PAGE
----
Hypocrisy and Irony

Just some examples of hypocrisy that came to mind recently:

  • Why did Therese Rein (the Prime Minister’s wife) admit herself to a private hospital to fix her gallstone problem, despite campaigning in favour of the public health system during the 2007 election?
  • Why does the Prime Minister heavily tax ordinary Australians so they can’t afford private health insurance, but remain unwilling to give up his own private cover?
  • Why do Canadian politicians cross the border into the United States for their health needs if America’s (comparatively free-market) health system is so bad and Canadian public health so good?
  • Why do Family First candidates look at pornography in private and protest against it in public?

And a bit of irony:

  • Why do anti-globalisation protesters use mobile phones and other technologies developed through competitive, capitalist markets?

12 thoughts on “Hypocrisy and Irony

  1. Coz dear, politics is nothing but pushing one’s interests. Without lying and hypocrisy (politically termed as “propaganda”), interest-based advocacies will be very hard to realize.

  2. i don’t see the conflict between family values and porn. i’m a great believer in both.

    The FF candidate issue is an interesting issue. Do voters have the right to know the sexuality of their politicians? in this liberal day and age where there are thankfully few consequences of revealing your sexual preferences, i would think less of my MP if i discovered he had hidden his sexuality. my first reaction would be to wonder what else he was hiding.

  3. I think the first and second one are fine. You can campaign to have public healthcare and not use with the basic idea that those who are poor should be able to use it, and those who can afford it can pay themselves.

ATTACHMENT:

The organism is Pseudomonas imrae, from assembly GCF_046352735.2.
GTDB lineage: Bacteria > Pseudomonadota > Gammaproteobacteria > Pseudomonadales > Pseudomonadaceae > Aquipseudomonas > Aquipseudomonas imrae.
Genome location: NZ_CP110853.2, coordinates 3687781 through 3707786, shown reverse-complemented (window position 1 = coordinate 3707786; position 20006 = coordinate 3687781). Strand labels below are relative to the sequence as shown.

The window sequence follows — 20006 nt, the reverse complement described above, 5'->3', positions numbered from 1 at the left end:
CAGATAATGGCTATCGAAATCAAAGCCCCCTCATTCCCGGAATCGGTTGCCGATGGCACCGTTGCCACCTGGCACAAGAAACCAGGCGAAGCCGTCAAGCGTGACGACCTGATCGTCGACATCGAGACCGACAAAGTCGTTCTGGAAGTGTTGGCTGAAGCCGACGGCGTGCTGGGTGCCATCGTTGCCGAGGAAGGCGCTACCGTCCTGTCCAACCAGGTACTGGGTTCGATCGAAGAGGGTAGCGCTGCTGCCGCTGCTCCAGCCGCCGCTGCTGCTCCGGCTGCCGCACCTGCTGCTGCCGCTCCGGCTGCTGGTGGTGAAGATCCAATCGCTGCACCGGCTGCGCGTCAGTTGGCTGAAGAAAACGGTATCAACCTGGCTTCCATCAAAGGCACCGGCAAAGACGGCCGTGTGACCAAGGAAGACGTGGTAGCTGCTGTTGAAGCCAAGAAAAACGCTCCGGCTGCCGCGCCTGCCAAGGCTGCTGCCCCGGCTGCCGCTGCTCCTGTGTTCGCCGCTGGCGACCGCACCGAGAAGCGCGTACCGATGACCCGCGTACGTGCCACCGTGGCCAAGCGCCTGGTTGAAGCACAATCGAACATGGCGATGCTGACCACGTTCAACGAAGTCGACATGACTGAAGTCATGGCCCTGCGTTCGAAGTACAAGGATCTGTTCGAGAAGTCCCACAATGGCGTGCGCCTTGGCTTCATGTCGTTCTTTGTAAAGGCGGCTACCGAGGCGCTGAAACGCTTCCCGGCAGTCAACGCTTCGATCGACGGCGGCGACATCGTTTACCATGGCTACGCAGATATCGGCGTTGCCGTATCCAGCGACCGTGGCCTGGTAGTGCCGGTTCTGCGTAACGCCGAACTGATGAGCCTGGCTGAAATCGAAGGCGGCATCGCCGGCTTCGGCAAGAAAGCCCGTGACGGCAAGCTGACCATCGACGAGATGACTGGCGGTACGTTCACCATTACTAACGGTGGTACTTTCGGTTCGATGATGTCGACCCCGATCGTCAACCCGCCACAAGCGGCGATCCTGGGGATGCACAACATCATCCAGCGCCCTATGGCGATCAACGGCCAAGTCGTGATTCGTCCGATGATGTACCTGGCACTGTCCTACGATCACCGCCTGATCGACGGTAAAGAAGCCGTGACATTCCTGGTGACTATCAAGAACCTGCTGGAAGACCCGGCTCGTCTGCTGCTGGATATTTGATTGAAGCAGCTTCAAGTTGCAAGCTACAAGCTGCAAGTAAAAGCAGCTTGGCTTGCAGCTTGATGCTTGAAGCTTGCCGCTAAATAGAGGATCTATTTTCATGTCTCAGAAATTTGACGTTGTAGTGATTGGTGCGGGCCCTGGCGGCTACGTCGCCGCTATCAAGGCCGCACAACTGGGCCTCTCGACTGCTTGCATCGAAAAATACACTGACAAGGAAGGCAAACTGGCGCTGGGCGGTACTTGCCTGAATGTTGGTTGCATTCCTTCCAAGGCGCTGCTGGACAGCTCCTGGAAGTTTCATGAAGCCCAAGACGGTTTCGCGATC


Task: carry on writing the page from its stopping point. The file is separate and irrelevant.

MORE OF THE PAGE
As for FF — who cares about them anyway?

  4. But Conrad, our public system doesn’t focus on the poor, it focuses on everyone. If they wanted to help the poor they would have simply advocated targeted subsidies rather than universal healthcare and spending more taxpayer money on a failed system.

    The first & second are definitely not fine. The PM and his wife get first-class care no matter what happens to them. On the other hand, many other people have to wait in queues for simple procedures. The queues are an inevitable component of public health care systems everywhere, and this rationing has been well known for some time. They should have called for massive tax cuts and the dismantling of public health if they wanted to be consistent. Right now they are the epitome of what happens in a socialised system – as elites, they can afford speedy treatment.

  5. Lenin said, “The Capitalists shall sell us the rope with which we shall hang them!” I imagine antiglobalists think similarly, if they ever justify their decisions.
    As for the charge of elitism, they might agree with you in principle, but feel that changing fixed ALP policy is too hard to do anything now. Medicare is probably a sacred cow (or should that be sacred bull?).

  6. “The queues are an inevitable component of public health care systems everywhere”